But Martin must eventually do more than simply tinker with the system. In fact, given the trends, Canadians will inevitably be engulfed in a painful debate over what kind of taxation system—and what kind of society—they want. The parents of the baby boomers are now transferring: their substantial and hard-earned wealth to their children. Although capital gains taxes apply to the bulk of their estates, such as equity funds,, there has been no tax on the family home since estate taxes were abolished in 1972. Should inheritance taxes resume to capture that substantial wealth? And as older, relatively wealthy Canadians place increasing demands on the health-care
THE REVENUE BITE Total tax revenue as percentage of GDP for Canada and selected members of the Organization for Economic Co-operation and Development Canada 36.8 United Kingdom 36 Australia 31.1 United States 28.5 lihihlWW 3 m SOURCE: OECD, 1998
system, should taxpayers pick up the entire cost of their care?
Meanwhile, older baby boomers are saving for retirement. Should Canada introduce a wealth tax—to capture some of those funds? Will workers face higher taxes on income than investors—because capital is increasingly mobile? Should there be a single cross-Canada harmonized sales tax—so that provinces can collect that tax on goods that are sold through electronic commerce? (At present, firms are only required to add federal sales taxes to out-of-province sales.)
Should government itself shrink—and if so, by how much—to free up resources for private investment in an attempt to boost productivity?
Such questions will plague future governments. David Perry, senior research associate at the Canadian Tax Foundation, says Martin should not introduce major tax cuts until he examines the entire system. That way, if he decides to change its structure, he will have enough room to ensure that almost everyone emerges as a winner.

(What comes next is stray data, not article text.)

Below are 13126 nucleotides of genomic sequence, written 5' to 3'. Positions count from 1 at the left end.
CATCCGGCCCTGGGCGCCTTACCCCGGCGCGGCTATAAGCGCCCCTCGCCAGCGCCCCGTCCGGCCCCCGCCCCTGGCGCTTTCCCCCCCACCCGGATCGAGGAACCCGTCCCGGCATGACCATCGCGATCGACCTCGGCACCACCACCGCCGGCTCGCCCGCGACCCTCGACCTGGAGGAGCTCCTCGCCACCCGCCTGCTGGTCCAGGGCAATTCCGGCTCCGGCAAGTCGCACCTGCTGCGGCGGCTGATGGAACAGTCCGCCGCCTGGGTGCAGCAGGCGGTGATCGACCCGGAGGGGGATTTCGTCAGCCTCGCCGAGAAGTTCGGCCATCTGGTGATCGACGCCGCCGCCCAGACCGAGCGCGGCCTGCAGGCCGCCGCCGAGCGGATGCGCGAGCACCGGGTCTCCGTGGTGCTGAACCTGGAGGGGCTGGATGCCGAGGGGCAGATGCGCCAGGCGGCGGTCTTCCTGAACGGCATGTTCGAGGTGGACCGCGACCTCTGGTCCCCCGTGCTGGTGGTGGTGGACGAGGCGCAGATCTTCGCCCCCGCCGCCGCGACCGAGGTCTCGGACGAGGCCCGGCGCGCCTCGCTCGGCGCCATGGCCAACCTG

“For this budget, for the most part, Martin should just say No,” he says. “He should not give away major room to manoeuvre when he is almost certainly going to have to introduce major reform.”
RESEARCH AND DEVELOPMENT,
EDUCATION AND TRAINING
Kate Jermyn, 22, will graduate with a science degree from the University of Western Ontario this spring—but she already has a short-term job in the campus biology lab, dissecting birds for researchers who are studying the health of various species. To get a full-time job, she plans to move to British Columbia this fall—because the field jobs she relishes are more plentiful there. By 2020, she dreams of being a research director—and that requires postgraduate training. Even if she does not go back to school, she must continuously retrain throughout her entire working life—simply to keep up with discoveries. “I know that I am very adaptable: after all, I am willing to move to find work,” she says.
SCHOOLS STILL PREPARE PEOPLE FOR THE OLD ECONOMY
“And we learn new things all the time from the research papers.”
A well-educated workforce can provide more marketable skills and produce ever more sophisticated products, which attract domestic and and international purchasers—and promote economic growth. In fact, a staggering 80 per cent of Canada’s economy is linked to imports and exports. Since 1992, the value of Canadian exports has almost doubled: in 1997 alone, exports were worth more than $300 billion.